That time-keeper, minute-counting Clock knows how much time, how many minutes I spend cleaning up our kitchen.  As my friend says, you can start on one side of the counter, and by the time you're finished and at the other side of the kitchen, the spot you started is cluttered again.  To be honest, I'm not the cleanest person, so serious effort is seriously required.  It is a Sisyphean task of Herculean proportion.

And if Clock looks out its other eye, towards the playroom, it knows I get my move on over there.  I'm one of those get-down-on-the-floor-with-the-kids mom.  I build train sets and help with puzzles.  I craft my own Lego creation and help figure out why the Lincoln logs are falling over.  I sing "Let it Go" with my daughter and applaud after my son sings and strums "The Bear Necessities." The proximity of playroom to kitchen is often not conducive to having me help--the siren call of a messy kitchen often wins over assisting another child in another way.  But overall, it works.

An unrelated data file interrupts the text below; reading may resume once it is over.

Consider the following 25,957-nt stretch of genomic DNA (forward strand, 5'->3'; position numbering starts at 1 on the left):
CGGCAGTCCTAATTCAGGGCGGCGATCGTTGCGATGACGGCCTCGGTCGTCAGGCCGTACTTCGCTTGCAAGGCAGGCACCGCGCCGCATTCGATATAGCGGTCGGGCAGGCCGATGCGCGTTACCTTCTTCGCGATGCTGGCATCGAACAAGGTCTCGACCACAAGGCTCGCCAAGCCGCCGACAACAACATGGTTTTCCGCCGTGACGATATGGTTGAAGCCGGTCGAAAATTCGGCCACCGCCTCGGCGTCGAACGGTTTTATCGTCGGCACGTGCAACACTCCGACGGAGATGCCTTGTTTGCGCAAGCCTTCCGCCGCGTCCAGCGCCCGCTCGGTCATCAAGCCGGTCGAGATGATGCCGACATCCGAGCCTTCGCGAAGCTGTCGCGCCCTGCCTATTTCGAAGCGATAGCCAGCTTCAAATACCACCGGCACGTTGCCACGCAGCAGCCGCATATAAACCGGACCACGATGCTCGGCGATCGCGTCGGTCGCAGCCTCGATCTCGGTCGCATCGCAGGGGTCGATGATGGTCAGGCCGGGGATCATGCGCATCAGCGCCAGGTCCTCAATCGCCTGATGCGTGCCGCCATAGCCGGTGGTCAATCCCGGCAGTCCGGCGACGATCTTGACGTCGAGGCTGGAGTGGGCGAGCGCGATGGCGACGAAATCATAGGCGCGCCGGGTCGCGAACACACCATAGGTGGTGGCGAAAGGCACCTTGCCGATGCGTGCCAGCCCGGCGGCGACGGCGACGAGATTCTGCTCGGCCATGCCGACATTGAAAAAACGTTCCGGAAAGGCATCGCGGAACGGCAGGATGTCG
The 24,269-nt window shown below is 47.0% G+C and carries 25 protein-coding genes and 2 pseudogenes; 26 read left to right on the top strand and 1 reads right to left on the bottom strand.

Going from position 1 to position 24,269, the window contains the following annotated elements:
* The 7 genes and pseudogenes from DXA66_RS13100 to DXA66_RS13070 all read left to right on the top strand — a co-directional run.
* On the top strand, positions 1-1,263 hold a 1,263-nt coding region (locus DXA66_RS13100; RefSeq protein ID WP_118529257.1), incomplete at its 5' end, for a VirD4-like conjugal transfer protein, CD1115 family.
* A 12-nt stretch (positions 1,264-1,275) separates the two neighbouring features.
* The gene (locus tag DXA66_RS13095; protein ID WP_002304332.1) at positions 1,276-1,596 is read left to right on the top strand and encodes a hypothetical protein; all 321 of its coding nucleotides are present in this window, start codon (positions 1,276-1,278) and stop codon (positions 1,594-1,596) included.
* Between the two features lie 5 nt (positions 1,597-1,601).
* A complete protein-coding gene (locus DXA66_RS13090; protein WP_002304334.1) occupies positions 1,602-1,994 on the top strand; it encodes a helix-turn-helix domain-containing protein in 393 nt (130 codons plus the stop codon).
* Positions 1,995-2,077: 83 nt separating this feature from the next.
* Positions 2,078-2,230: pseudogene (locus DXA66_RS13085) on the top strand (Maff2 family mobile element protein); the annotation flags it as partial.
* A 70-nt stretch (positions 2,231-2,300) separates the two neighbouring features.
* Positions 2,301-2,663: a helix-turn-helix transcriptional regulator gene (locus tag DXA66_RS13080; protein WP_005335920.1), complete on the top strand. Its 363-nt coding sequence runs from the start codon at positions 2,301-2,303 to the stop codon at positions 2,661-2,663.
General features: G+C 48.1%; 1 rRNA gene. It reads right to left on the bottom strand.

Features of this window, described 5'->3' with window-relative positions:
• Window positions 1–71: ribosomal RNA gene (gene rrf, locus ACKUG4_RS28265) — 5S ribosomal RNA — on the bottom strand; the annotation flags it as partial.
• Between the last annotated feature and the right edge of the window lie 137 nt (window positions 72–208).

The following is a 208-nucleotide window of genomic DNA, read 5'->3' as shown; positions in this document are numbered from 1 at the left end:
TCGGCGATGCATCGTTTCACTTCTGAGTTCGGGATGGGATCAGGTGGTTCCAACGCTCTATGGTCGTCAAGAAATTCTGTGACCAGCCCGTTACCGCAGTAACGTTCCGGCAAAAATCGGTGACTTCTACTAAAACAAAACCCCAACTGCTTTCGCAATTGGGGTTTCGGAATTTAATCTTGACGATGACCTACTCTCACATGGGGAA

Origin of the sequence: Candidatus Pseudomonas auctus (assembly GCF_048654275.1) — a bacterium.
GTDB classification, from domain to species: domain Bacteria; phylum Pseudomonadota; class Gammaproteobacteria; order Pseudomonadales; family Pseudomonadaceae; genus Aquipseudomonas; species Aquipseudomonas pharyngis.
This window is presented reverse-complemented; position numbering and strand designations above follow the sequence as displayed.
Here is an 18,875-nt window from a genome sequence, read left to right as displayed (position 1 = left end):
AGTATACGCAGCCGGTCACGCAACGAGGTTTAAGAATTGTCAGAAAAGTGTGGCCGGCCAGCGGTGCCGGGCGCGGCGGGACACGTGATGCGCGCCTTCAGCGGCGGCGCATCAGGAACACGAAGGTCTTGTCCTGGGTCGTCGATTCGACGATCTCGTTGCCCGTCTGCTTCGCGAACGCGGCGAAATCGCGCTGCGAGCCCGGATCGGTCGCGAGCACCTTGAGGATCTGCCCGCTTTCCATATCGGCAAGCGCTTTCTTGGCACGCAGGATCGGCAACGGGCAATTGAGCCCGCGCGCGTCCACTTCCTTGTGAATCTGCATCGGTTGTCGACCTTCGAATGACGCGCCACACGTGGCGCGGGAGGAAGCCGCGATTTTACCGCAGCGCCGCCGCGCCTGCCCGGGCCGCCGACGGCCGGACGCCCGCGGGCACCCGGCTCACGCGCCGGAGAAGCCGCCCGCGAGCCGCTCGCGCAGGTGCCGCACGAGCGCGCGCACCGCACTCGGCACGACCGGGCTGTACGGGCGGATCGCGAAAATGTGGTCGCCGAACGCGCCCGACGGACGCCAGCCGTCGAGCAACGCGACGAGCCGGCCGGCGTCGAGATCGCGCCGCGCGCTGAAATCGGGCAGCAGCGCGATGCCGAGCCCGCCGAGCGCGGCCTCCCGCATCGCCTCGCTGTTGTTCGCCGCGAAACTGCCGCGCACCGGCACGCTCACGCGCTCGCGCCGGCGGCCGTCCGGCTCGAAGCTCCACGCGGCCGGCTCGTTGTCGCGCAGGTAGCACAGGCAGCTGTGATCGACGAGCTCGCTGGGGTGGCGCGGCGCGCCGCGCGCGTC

Overall, I work.  Imperfectly, of course, but there really is no other way.

The ticks and the tocks never stop.  They never, ever stop.  That clock always reminds me to hurry up and pay attention to these kids, this time with them.  To do them well in these early years with my own time and my own energy.  Hurry up and slow down, Kate.  Spend more time in these two rooms, nourishing and playing.  (And not just them, but you, too.)

Tick!  Tock!  Tick!  Tock!  Tick!  Tock!

Tuesday, April 8, 2014

Yoga and Commitment

Jafar looks like he should rock out blissfully while playing drums for a Rastafarian band.  He looks like he's from Jamaica, with dark skin and tattooed arms, black dreadlocks, and a cool, cool vibe.  Instead of drumming on a steel drum, he teaches yoga.  He breathes deeply and listens intently, speaks slowly and pushes us gently. 

Jafar is a popular teacher.  Our mats are lined up with just an inch or two of space in between; the floor is a quilt of rubber color rectangles.  Three times already Jafar has quietly showed us how to make even more room for more people who are still showing up.  The room is crowded, and pretty noisy for the minutes before a yoga class.  I'm trying to take a few minutes to find my intention for the class, but the chatter of friends greeting each other and catching up definitely challenges me, tempts me to become distracted before class even begins.

But Jafar gets all of our attention and, with a few words and within a few seconds, the room is silent except for him.